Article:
While Gretchen Oliver is known both nationally and internationally as the leading researcher in softball pitching and injury prevention, the work she does with her students earned her Auburn University’s Provost Award for Faculty Excellence in Undergraduate Research Mentoring.
Oliver, a professor in the College of Education’s School of Kinesiology, has mentored more than 70 students in the past six years in her Sports Medicine and Movement Lab, giving them high-quality research experiences to propel them to future success in graduate and professional schools.
Regan Shaw, a 2020 graduate of Auburn University, worked in Oliver’s lab from August 2017 to May 2020.
“Dr. Oliver cultivates a wonderful learning environment in her lab that challenges all of her
undergraduate students to excel,” Shaw said. “She is very invested in all of her students and always pushed us to further our research in the lab each semester. She is hands-on with her mentoring and is extremely patient. Dr. Oliver is with us every step of the way, whether it is asking leading questions to guide us on the right track in our research, helping us learn to analyze our data, or reviewing every detail in a paper or poster for presentation.”
Both former and current students widely recognize Oliver for her focus on helping them to develop analytical and problem-solving skills and to build perseverance in overcoming challenges. Oliver has successfully integrated research in the Sports Medicine and Movement Lab and provided critical entry points for undergraduate researchers, demonstrating the importance of undergraduate research as a high-impact practice. These opportunities ensure students feel part of a research team and allow them to build credentials and expertise.
Former student Gabby Gilmer said Oliver taught her how to conduct, present and write about research.
“During my time at Auburn, I published four first authored manuscripts and 11 non-first authored manuscripts, presented at 14 different conferences, and won three awards for presentations. Because of my training, I was able to independently design, execute and write my honors thesis,” Gilmer said.
The number of co-authored peer-reviewed student publications (23), presentations (82) and achievements before and after graduation speak to Oliver’s sustained efforts to provide high-quality student mentoring throughout the research process.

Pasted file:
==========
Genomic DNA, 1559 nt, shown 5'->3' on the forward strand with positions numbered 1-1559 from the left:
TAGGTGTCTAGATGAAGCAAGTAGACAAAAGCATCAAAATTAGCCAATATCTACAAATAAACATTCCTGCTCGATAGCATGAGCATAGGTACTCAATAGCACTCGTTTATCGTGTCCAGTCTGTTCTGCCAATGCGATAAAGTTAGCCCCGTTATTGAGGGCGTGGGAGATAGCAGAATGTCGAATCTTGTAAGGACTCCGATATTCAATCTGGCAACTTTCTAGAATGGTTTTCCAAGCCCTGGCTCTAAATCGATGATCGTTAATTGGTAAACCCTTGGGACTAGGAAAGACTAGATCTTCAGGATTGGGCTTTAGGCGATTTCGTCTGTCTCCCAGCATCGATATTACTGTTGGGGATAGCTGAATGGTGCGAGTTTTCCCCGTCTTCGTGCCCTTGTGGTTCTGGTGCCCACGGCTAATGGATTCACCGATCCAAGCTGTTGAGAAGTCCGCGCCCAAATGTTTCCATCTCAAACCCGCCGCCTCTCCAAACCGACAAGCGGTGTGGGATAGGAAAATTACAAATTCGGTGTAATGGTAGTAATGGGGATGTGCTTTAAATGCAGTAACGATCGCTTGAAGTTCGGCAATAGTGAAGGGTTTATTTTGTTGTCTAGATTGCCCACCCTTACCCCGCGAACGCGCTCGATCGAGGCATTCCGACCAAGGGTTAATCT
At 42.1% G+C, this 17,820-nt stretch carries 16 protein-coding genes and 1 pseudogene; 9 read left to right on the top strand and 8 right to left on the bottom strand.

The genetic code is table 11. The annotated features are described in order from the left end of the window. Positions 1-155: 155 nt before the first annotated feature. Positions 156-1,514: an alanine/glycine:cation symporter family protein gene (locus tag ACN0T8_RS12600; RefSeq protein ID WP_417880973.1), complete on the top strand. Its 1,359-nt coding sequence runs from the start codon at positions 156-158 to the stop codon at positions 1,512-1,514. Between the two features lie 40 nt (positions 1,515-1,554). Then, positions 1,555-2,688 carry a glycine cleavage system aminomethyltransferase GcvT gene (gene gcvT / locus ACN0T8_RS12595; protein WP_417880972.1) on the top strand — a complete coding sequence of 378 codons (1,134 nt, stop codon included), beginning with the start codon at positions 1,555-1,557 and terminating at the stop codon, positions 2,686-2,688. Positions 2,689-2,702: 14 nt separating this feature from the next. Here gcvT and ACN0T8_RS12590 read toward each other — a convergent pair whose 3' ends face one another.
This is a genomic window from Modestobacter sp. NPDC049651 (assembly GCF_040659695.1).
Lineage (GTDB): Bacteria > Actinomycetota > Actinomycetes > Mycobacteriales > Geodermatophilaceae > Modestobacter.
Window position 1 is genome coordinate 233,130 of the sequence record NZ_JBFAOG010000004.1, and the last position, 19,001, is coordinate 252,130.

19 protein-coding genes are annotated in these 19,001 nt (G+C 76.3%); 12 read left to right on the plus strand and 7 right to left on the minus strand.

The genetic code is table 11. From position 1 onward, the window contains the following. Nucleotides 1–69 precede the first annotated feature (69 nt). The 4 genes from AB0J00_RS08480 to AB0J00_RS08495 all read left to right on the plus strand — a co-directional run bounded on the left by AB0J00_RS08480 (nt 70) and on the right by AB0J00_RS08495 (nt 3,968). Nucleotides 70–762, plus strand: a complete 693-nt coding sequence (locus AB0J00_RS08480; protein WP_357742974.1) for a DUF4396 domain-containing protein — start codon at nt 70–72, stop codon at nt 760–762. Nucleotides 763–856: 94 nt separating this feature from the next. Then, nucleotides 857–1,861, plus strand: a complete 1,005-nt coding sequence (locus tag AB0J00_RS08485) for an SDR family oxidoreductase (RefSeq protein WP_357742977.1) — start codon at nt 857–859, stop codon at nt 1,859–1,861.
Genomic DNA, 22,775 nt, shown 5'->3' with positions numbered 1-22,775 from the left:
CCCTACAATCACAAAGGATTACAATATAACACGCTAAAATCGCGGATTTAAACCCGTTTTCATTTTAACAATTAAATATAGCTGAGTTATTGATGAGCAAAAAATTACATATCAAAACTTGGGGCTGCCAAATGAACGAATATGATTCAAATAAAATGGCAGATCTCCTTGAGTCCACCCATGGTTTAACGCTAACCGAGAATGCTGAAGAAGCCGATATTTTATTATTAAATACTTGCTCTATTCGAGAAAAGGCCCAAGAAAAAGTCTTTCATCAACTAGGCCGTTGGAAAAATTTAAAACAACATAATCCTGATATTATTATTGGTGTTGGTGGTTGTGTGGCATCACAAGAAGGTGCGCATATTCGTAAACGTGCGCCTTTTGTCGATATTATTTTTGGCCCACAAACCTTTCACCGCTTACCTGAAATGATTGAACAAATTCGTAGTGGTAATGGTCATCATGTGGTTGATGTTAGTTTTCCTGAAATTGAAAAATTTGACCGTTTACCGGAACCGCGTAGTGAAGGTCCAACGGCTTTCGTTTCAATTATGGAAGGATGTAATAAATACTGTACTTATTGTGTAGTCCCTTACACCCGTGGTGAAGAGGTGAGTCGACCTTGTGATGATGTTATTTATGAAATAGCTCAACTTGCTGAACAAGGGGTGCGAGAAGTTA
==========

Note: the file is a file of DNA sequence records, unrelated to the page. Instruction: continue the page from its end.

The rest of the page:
Oliver said the root of her mentoring philosophy is derived from her life’s motto, “Be Better Tomorrow.”
“The caveat of ‘Be Better Tomorrow’ is that ‘I Did My Best Today’ – thus, I am always striving to be even better tomorrow,” she explained. “My approach to student mentoring is no different. My goal every day is to be better than I was yesterday. Me being better tomorrow is in all facets of life from personal to professional, including my research focus and my ability to mentor my students in their research focus. I want my students to gain more from the research experience today than they did yesterday.”
Recognized by School of Kinesiology Director Mary Rudisill as a strong mentor whose work results in incredible outcomes, Oliver gives students the opportunity to learn how research informs practice.
“Oliver is recognized as one of the foremost authorities of upper extremity motion in the world,” Rudisill said. “She attributes her success to having a reliable team of student researchers who assist her. Over the years, her research team has had an enormous impact on how athletes and soldiers train and perform. Dr. Oliver has been invited to present her research around the globe and has also been invited to work with teams of orthopedic physicians/surgeons about implications of her research
as it applies to the practical world.”
Established in 2012, the Provost Award for Faculty Excellence in Undergraduate Research Mentoring recognizes faculty who demonstrate a strong commitment to undergraduate research, whose efforts support Auburn students interested in careers in research and creative works and who have shown outstanding services to students.